Winter Trails in the Lake Louise Area
Cross Country Skiing
Safety & Etiquette
Map of Lake Louise Cross-Country Ski Trails © Parks Canada
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Download the Winter Trails Guide (PDF, 1 MB)
Trails in Lake Louise
1) Moraine Lake Road: 15.6 km return, 250 m elevation gain (map)
Double trackset with skating lane
Climbing steadily, this trail includes both gently rolling and hilly stretches. Tracksetting ends at a viewpoint of Consolation Valley and the Ten Peaks. Beyond the viewpoint, the road crosses large avalanche paths.
2) Fairview: 4.6 km one way, 60 m elevation gain (map)
A beautiful trail, the Fairview runs through sections of open clearings and snow-draped woods. It’s also possible to make a 7.5 km loop (160 m total elevation gain) using the Fairview trail, the Moraine Lake Road and the Tramline trail: the recommended direction is counter-clockwise.
3) Tramline: 4.8 km one way, 195 m elevation gain (map)
This trail runs from valley bottom to Lake Louise at a steady 3% rise, following the old grade of the tramline that once connected the train station and the Chateau Lake Louise.
4) Lake Louise Loop: 4.1 km loop, 15 m elevation gain (map)
This loops features a wide open ski across frozen Lake Louise, followed by a fun “up & down” trip back through the woods -- just 100 metres uphill from the lakeshore walking path. Use the Fairview – Lake Louise Connector trail to ski directly from the parking lot onto the lake. Tracksetting ends at the back of the lake, as the trail up the valley crosses large avalanche paths.
5) Upper Telemark: 1.4 km one way, 65 m elevation loss (map)
This trail has several steep and technically demanding hills. If you find them too imposing, they can be avoided by taking the “Hillside” bypass. Start in front of the Chateau Lake Louise as if going to Lake Agnes, then turn right onto trail #5. Once up and behind the Chateau, ski steeply down to the Great Divide and Lower Telemark trails.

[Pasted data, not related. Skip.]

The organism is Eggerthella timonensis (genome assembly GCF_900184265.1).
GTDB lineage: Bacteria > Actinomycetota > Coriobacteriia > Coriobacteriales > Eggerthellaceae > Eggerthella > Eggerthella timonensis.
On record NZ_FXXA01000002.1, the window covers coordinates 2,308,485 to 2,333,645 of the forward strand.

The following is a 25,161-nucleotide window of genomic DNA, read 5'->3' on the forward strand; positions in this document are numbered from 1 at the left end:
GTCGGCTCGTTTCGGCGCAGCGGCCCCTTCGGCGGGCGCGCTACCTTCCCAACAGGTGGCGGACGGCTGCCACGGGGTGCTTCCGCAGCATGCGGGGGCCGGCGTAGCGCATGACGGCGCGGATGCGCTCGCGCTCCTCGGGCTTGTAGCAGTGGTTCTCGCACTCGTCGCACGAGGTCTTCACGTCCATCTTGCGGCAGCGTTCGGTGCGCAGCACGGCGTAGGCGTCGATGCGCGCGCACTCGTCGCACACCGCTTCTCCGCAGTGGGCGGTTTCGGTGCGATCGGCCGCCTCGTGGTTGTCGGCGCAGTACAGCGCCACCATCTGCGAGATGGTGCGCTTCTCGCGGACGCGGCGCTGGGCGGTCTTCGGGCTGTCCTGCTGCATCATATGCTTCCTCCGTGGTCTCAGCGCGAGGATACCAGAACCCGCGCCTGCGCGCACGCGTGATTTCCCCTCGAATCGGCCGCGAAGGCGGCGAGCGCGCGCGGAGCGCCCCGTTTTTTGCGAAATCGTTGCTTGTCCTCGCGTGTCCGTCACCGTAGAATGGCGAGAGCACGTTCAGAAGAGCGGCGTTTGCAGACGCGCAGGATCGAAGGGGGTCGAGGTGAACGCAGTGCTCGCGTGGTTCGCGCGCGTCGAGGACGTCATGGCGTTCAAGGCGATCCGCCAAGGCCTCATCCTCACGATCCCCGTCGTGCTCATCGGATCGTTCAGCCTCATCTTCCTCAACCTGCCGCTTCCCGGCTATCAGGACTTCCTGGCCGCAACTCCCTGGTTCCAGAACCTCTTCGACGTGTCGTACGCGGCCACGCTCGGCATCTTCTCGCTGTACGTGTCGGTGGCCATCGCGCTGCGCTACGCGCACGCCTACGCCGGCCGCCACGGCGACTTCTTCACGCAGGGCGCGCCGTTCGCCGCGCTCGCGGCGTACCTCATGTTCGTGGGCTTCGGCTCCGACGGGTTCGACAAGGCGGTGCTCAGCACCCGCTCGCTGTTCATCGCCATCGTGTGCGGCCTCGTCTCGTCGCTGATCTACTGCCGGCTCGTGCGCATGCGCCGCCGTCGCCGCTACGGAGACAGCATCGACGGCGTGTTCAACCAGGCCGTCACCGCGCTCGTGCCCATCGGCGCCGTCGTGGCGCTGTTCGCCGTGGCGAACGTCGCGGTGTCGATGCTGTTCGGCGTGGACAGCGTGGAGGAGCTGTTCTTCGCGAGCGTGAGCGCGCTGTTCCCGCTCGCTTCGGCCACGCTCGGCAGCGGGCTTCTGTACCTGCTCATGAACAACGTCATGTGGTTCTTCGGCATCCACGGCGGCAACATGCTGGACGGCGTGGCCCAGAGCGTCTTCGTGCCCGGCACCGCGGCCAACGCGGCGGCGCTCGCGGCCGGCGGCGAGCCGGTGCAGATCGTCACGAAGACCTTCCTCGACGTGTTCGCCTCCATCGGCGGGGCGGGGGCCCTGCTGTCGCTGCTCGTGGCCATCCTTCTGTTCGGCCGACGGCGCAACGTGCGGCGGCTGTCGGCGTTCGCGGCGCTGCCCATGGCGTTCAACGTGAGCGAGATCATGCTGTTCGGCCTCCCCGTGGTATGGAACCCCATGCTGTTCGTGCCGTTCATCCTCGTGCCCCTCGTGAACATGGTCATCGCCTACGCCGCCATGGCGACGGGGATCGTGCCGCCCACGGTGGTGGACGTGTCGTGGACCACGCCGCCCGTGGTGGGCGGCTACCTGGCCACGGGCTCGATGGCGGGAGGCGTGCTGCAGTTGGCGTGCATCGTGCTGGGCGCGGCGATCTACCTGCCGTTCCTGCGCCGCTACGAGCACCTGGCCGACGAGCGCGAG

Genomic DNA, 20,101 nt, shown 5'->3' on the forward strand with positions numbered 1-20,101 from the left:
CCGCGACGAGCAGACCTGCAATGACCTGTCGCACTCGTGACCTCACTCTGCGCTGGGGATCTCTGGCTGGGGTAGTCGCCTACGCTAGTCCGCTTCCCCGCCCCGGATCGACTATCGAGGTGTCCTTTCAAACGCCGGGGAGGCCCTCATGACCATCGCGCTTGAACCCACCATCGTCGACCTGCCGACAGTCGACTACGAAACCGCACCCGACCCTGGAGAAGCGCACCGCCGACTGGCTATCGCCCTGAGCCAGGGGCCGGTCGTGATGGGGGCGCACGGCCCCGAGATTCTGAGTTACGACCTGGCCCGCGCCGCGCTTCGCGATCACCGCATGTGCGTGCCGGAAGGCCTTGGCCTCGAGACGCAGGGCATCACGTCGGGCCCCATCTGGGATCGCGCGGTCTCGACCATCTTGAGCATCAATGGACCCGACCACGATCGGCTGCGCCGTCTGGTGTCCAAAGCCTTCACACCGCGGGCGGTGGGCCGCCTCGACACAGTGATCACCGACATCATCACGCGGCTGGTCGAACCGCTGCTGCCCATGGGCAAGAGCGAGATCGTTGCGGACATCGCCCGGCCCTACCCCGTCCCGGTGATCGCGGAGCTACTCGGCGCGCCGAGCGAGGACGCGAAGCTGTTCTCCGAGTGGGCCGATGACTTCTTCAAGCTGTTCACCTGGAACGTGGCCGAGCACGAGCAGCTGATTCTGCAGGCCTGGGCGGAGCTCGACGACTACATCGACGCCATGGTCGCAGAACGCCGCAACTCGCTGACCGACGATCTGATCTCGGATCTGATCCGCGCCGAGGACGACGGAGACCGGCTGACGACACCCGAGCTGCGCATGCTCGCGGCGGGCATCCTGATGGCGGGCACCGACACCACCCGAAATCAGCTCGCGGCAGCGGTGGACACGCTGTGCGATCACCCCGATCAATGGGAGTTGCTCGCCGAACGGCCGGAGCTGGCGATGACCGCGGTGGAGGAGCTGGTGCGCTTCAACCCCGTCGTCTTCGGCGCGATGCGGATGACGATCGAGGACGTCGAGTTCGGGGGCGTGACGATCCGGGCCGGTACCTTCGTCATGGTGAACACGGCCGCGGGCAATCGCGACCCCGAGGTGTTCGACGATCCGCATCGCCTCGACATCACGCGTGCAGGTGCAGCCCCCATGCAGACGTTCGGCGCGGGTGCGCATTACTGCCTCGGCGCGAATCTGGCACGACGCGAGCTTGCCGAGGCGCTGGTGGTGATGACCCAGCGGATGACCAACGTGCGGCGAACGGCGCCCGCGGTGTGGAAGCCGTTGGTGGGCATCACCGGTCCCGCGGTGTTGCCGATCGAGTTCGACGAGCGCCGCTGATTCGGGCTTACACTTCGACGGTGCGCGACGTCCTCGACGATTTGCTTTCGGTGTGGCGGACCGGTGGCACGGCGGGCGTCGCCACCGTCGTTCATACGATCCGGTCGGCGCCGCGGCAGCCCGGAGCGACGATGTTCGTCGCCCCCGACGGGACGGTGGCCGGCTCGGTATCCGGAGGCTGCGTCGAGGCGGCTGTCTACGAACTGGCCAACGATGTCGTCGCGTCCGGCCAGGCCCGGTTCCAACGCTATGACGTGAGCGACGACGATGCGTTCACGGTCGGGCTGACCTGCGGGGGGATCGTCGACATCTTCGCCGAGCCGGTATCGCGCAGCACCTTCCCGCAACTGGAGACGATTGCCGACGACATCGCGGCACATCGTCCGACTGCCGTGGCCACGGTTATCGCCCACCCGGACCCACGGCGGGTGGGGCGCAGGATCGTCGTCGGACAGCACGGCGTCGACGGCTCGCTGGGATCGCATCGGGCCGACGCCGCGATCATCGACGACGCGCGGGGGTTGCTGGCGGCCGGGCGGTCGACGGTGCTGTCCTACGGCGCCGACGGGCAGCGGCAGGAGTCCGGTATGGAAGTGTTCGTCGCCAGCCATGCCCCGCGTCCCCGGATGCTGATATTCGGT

6) Great Divide or "Old 1A": 20 km return, 60 m elevation loss (map)
Double trackset with skating lane
Mostly flat, but trending gently downhill, this trail takes you to the “Great Divide” – the BC / Alberta border. From here, you can continue into Yoho another 3.5 km (grooming irregular) to the Lake O'Hara parking lot.
7) Peyto: 2.2 km one way, 45 m elevation loss (map)
This trail has a tricky starting point, off the small access road to the Brewster Stables behind Deer Lodge, but it offers a more gentle downhill to the Great Divide and Lower Telemark trails than trail #5.
8) Lower Telemark: 4.0 km one way, 110 m elevation loss (map)
Park at Great Divide trailhead, ski 700 metres, and turn right at the #8 trail sign. After 4.0 km of twists and turns, exit back onto the Great Divide trail, and turn left to return to your vehicle.
9) Bow River Loop: 6.6 km or shorter versions of the loop, no elevation gain. (map)
Mostly flat, following the river. To start, park near the Station Restaurant or just past the campground kiosk, or use the connecting trail from the Post Hotel or the Samson Mall.
10) Campground Loop: 2.2 km outer loop, 15 m elevation gain (map)
Double trackset with skating lane
This trail loops around and through the campground on gentle terrain. For access, park just past the campground kiosk.
11) Townsite: 0.7 km one way, no elevation gain (map)
This short trail provides access to the northwest end of Village Road, near all the village hotels.
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20) Pipestone Loop: 13.3 km loop, 190 m elevation gain (map)
Watch for the occasional tight corner and be cautious on the hills. The recommended direction for the outer loop is counterclockwise.
21) Hector: 3.0 km one way, 95 m elevation gain (map)
This trail features good views at both a major fire protection clearing and tranquil Pipestone Pond.
22) Drummond: 2.7 km one way, 24 m elevation loss (map)
If you need a breather, this is the only flat trail in the Pipestone trail system.